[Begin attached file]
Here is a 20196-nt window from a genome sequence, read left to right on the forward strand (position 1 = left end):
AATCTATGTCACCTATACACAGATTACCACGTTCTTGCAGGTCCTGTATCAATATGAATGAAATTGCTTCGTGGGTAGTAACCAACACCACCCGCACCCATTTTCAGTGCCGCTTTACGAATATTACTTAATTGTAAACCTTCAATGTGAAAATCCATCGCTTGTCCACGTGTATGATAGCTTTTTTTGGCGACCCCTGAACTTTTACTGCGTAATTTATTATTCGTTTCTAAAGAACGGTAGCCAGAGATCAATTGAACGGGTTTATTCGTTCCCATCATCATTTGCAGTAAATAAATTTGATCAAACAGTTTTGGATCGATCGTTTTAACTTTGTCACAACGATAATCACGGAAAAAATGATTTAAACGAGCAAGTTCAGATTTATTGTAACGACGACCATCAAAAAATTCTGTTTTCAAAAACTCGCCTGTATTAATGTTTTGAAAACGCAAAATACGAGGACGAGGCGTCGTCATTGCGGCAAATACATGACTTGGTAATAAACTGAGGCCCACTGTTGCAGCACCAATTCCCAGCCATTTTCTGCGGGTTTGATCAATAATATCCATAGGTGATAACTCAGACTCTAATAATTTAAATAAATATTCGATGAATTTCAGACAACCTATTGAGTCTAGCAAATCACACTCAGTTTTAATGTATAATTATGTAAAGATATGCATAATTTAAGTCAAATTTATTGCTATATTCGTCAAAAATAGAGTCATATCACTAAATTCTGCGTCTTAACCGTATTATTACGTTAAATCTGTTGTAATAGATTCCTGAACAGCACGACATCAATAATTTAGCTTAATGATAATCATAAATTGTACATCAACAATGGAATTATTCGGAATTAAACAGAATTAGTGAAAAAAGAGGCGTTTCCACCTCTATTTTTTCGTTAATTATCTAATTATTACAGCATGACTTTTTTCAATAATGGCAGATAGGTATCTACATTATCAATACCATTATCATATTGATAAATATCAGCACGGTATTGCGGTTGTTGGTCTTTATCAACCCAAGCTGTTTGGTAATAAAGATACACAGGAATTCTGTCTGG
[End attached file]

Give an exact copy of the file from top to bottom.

Here is a 20196-nt window from a genome sequence, read left to right on the forward strand (position 1 = left end):
AATCTATGTCACCTATACACAGATTACCACGTTCTTGCAGGTCCTGTATCAATATGAATGAAATTGCTTCGTGGGTAGTAACCAACACCACCCGCACCCATTTTCAGTGCCGCTTTACGAATATTACTTAATTGTAAACCTTCAATGTGAAAATCCATCGCTTGTCCACGTGTATGATAGCTTTTTTTGGCGACCCCTGAACTTTTACTGCGTAATTTATTATTCGTTTCTAAAGAACGGTAGCCAGAGATCAATTGAACGGGTTTATTCGTTCCCATCATCATTTGCAGTAAATAAATTTGATCAAACAGTTTTGGATCGATCGTTTTAACTTTGTCACAACGATAATCACGGAAAAAATGATTTAAACGAGCAAGTTCAGATTTATTGTAACGACGACCATCAAAAAATTCTGTTTTCAAAAACTCGCCTGTATTAATGTTTTGAAAACGCAAAATACGAGGACGAGGCGTCGTCATTGCGGCAAATACATGACTTGGTAATAAACTGAGGCCCACTGTTGCAGCACCAATTCCCAGCCATTTTCTGCGGGTTTGATCAATAATATCCATAGGTGATAACTCAGACTCTAATAATTTAAATAAATATTCGATGAATTTCAGACAACCTATTGAGTCTAGCAAATCACACTCAGTTTTAATGTATAATTATGTAAAGATATGCATAATTTAAGTCAAATTTATTGCTATATTCGTCAAAAATAGAGTCATATCACTAAATTCTGCGTCTTAACCGTATTATTACGTTAAATCTGTTGTAATAGATTCCTGAACAGCACGACATCAATAATTTAGCTTAATGATAATCATAAATTGTACATCAACAATGGAATTATTCGGAATTAAACAGAATTAGTGAAAAAAGAGGCGTTTCCACCTCTATTTTTTCGTTAATTATCTAATTATTACAGCATGACTTTTTTCAATAATGGCAGATAGGTATCTACATTATCAATACCATTATCATATTGATAAATATCAGCACGGTATTGCGGTTGTTGGTCTTTATCAACCCAAGCTGTTTGGTAATAAAGATACACAGGAATTCTGTCTGG